This article is a response to Olga Khazan’s Atlantic article “Why Do Women Bully Each Other at Work?


In a recent Atlantic article, Olga Khazan examined the finding that the longer a woman has been in the workforce, the less likely she is to want her boss to be a woman. One possible explanation Khazan discusses—and this isn’t settled—is that women fear their female superiors will cut them down in the workplace; this happens because, the thinking goes, female higher-ups are eager to distance themselves from other women in male-dominated workplaces, where their gender might seem like an impediment to career advancement. The existence of these “queen bees,” the research cited in Khazan’s article suggests, seems to be driven by a lack of female representation in the workplace.

In trying to better understand these dynamics, it’s important to note that the academic literature on queen bees focuses, almost exclusively, on white women. Which leaves the question: Does this same set of theories apply to black women and other women of color, especially considering that they are even more likely to be underrepresented at work?

One reason it’s hard to assign the queen-bee label to women of color is that they make up such a small proportion of female executives (let alone executives of any gender). While research on black female leadership is scant, the existing literature is clear on at least one thing: Black women ascend to the upper echelons of corporations less frequently than their white counterparts. Whereas white women hold 4.4 percent of CEO positions, black women hold a mere 0.2 percent.

But numerical underrepresentation isn’t the only reason the label of queen bee doesn’t quite seem to fit black women; the biases that women of color face are different from the ones white women face—and, based on Khazan’s article, it’s the latter that appear to have a role in a lot of queen-bee behavior. In my work as a social psychologist researching the science of diversity, I’ve found that when people think about black executives, they tend to visualize black men. When they think about female executives, they tend to visualize white women. That leaves black women in a sort of corporate limbo. One upshot of this is that black women usually have more leeway to be assertive and direct, because people do not associate them as strongly with the “more feminine” traits that come up in the theoretical framework Khazan discusses. This discrepancy may mean that a black woman’s blunt comment may be received as more palatable than the same comment coming from a white woman. (At the same time, less helpfully, black women are not as likely to be thought of as cooperative problem solvers, compared to white women.)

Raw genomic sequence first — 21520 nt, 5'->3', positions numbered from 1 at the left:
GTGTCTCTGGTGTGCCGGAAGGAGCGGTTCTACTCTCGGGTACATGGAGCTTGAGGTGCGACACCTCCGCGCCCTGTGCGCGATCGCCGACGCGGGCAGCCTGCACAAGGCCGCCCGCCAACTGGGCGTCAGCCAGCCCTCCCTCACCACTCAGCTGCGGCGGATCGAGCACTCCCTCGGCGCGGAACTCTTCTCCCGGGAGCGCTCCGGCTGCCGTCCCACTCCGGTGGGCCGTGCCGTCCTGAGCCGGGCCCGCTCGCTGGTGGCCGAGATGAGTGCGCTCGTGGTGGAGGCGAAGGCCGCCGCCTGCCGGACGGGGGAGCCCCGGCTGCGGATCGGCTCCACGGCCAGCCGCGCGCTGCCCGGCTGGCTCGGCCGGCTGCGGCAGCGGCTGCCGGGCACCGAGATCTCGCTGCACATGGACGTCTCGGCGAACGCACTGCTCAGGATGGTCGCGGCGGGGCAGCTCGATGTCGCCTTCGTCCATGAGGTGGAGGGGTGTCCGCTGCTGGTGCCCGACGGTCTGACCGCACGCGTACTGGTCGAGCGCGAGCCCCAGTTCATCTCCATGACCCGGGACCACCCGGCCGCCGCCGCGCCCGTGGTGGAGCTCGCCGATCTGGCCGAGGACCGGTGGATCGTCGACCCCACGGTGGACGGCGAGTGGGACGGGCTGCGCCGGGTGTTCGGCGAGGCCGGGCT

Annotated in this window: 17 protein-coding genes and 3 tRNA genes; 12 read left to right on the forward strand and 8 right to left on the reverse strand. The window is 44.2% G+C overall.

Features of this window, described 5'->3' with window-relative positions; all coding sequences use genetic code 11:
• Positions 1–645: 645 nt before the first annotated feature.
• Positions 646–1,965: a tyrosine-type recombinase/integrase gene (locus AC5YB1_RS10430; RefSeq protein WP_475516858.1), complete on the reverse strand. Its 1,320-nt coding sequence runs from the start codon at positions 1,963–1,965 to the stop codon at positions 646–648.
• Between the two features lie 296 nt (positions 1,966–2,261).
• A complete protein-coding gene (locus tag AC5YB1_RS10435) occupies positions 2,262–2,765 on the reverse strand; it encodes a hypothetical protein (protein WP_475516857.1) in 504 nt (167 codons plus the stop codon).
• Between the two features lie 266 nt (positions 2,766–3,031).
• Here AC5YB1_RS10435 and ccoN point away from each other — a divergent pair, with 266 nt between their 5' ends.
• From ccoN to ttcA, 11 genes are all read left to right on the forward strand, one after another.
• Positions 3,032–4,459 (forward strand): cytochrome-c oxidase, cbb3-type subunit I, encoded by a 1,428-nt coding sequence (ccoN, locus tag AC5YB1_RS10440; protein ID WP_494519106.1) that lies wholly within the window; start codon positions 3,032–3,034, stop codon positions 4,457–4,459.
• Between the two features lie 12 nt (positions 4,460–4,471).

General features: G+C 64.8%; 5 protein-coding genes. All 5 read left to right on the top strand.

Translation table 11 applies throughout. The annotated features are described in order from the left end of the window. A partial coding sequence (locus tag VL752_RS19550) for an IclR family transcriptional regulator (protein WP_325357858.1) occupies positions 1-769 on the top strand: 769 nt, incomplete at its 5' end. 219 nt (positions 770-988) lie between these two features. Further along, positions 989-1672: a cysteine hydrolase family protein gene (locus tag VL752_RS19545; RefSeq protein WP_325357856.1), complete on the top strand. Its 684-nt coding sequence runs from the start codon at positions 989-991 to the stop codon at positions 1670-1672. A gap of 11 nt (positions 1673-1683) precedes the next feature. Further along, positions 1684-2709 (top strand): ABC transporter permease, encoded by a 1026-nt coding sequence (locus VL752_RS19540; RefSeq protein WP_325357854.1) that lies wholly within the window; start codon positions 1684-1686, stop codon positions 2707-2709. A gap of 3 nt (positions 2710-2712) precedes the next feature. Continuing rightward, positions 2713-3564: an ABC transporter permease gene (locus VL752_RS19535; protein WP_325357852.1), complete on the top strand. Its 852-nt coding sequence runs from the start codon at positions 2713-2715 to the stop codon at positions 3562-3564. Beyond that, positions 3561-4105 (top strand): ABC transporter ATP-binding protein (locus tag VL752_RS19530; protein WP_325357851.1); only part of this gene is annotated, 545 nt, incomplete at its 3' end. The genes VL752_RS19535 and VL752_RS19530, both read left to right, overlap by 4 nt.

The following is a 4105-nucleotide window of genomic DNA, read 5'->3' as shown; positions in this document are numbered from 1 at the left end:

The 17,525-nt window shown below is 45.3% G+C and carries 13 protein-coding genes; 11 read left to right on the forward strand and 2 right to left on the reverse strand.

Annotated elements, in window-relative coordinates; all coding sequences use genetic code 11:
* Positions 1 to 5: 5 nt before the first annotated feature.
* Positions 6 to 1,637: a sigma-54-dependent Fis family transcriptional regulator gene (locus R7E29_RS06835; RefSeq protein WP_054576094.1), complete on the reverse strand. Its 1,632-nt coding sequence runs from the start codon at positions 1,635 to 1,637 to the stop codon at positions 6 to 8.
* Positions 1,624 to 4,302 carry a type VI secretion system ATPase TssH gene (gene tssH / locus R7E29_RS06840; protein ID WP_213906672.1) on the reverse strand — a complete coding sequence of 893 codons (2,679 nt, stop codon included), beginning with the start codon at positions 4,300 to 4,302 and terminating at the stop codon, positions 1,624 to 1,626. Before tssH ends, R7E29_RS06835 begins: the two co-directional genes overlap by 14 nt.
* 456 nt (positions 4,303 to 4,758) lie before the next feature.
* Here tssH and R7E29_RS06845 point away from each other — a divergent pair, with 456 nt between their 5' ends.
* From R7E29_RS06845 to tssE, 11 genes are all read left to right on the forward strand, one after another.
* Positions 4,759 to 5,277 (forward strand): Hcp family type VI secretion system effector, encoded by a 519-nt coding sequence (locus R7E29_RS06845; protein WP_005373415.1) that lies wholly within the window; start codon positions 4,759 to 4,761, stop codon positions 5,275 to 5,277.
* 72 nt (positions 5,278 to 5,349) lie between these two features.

In some small way, these perceptions can work to black women’s advantage. A recent study conducted by the management professors Robert Livingston, Ashley Rosette, and Ella Washington showed that black women who exhibit dominant, assertive behavior are conferred higher leadership status than white women and black men who behave similarly.

But black women are still disadvantaged by these biases in the long run. Those of them in leadership positions are likely quite familiar with the stereotype of the “angry black woman.” They are also likely aware that having such a stereotype assigned to them, particularly in a mostly white, male-dominated setting, could be disastrous for their careers. That can lead black women who have made their way to the top of a company to focus on softening criticism and de-escalating conflict. According to a 2015 report from the diversity-minded nonprofit Center for Talent Innovation, black women are more likely than white women to say that downplaying anger and conflict is critical to their professional advancement. It’s taxing work monitoring and dodging several layers of stereotypes, not to mention while doing one’s job—perhaps this balancing act explains to an extent why, in the report, 44 percent of black women reported feeling stalled in their careers, compared to 30 percent of white women.

There’s another reason black women in leadership positions might defy the queen-bee stereotype. According to the same 2015 report, 42 percent of black women, versus 7 percent of white women, said that they hoped to put some of their power as leaders toward the good of their communities. Perhaps after encountering obstacles as they made their way to the top of the corporate hierarchy, higher-up women of color are more likely to focus on helping younger women rather than squeezing them out. But whatever the reason, the label of queen bee seems much less applicable to this big-tent approach to leadership.

These analyses are just initial attempts at trying to understand how a phenomenon talked about with respect to mostly white women does or doesn’t apply to other women. The truth is, with so few female leaders of color to study, the picture remains woefully incomplete.